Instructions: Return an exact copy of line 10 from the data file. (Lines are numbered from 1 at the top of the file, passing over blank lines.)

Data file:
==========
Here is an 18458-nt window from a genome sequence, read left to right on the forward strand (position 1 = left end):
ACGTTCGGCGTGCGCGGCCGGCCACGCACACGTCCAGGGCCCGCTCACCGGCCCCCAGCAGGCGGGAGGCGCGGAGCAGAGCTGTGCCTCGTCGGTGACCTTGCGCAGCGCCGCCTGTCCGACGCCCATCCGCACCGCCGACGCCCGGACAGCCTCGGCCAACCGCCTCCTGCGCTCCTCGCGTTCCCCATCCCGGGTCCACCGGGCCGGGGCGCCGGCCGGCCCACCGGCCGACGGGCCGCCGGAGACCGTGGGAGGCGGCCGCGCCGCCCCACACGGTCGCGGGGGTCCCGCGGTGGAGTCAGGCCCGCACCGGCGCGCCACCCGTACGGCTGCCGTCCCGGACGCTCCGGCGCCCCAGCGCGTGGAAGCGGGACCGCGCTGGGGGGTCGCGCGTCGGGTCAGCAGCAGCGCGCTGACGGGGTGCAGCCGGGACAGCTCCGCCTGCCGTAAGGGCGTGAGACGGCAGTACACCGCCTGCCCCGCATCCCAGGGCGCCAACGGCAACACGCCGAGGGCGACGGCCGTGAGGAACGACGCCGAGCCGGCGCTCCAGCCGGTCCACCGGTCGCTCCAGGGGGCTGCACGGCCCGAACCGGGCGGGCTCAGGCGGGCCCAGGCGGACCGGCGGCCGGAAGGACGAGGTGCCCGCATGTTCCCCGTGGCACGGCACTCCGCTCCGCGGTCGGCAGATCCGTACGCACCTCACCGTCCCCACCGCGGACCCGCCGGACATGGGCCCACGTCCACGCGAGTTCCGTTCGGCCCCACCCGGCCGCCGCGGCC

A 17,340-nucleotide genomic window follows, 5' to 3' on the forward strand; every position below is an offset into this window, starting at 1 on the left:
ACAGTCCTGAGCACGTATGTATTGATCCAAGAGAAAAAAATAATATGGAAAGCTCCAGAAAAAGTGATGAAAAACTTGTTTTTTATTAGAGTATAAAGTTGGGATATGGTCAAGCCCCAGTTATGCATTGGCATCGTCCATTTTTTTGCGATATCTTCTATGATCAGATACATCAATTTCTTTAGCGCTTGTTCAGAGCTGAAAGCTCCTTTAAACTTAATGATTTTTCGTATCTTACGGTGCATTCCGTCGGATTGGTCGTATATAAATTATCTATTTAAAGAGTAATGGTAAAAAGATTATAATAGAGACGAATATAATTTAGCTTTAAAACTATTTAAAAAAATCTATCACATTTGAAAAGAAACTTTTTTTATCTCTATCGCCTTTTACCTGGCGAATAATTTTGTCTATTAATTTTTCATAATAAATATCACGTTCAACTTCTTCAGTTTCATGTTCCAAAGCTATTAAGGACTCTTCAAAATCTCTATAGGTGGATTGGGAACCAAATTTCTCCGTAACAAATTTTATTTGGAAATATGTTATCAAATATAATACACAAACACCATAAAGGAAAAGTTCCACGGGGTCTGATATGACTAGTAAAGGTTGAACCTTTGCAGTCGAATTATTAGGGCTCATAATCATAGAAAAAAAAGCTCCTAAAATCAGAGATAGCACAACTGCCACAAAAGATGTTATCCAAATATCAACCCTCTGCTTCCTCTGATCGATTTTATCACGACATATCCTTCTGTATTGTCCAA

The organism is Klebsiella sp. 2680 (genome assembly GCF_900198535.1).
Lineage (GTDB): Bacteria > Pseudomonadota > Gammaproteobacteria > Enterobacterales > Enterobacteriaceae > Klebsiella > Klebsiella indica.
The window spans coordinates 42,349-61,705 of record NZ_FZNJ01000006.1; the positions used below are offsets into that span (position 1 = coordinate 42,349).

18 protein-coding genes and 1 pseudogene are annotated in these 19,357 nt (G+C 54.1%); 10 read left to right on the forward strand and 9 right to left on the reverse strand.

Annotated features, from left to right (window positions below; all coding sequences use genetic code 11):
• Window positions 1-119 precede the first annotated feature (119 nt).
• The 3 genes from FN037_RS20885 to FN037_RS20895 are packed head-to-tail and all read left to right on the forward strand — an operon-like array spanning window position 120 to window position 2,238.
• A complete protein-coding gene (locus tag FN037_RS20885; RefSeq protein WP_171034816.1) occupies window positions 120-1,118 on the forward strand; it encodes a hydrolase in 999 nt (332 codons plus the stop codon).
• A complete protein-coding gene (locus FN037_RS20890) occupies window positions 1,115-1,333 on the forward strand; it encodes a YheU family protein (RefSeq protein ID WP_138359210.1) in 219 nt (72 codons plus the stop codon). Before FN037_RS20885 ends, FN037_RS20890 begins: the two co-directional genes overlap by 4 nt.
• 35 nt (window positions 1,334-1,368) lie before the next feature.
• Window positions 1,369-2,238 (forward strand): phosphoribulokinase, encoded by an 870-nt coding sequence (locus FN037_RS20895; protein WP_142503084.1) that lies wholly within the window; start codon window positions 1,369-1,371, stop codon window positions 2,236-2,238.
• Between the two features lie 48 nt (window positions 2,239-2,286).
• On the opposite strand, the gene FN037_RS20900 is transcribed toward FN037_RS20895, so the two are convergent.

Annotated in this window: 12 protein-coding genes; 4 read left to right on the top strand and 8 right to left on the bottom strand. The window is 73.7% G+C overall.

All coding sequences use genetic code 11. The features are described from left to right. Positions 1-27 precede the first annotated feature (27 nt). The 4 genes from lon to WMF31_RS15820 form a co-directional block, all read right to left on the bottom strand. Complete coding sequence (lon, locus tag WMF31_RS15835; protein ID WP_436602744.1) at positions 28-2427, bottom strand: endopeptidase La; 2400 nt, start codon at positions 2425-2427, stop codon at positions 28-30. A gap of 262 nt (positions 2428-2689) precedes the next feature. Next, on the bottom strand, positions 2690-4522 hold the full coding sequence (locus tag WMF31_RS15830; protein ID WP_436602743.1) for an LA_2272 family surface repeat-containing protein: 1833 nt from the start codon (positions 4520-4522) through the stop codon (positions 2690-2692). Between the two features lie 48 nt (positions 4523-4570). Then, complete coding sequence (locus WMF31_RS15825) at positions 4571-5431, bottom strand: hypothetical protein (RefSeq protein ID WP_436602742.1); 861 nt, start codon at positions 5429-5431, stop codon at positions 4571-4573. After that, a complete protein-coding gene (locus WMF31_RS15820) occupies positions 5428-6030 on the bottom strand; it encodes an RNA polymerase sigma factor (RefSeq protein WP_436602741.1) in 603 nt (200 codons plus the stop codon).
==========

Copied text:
• Window positions 1-119 precede the first annotated feature (119 nt).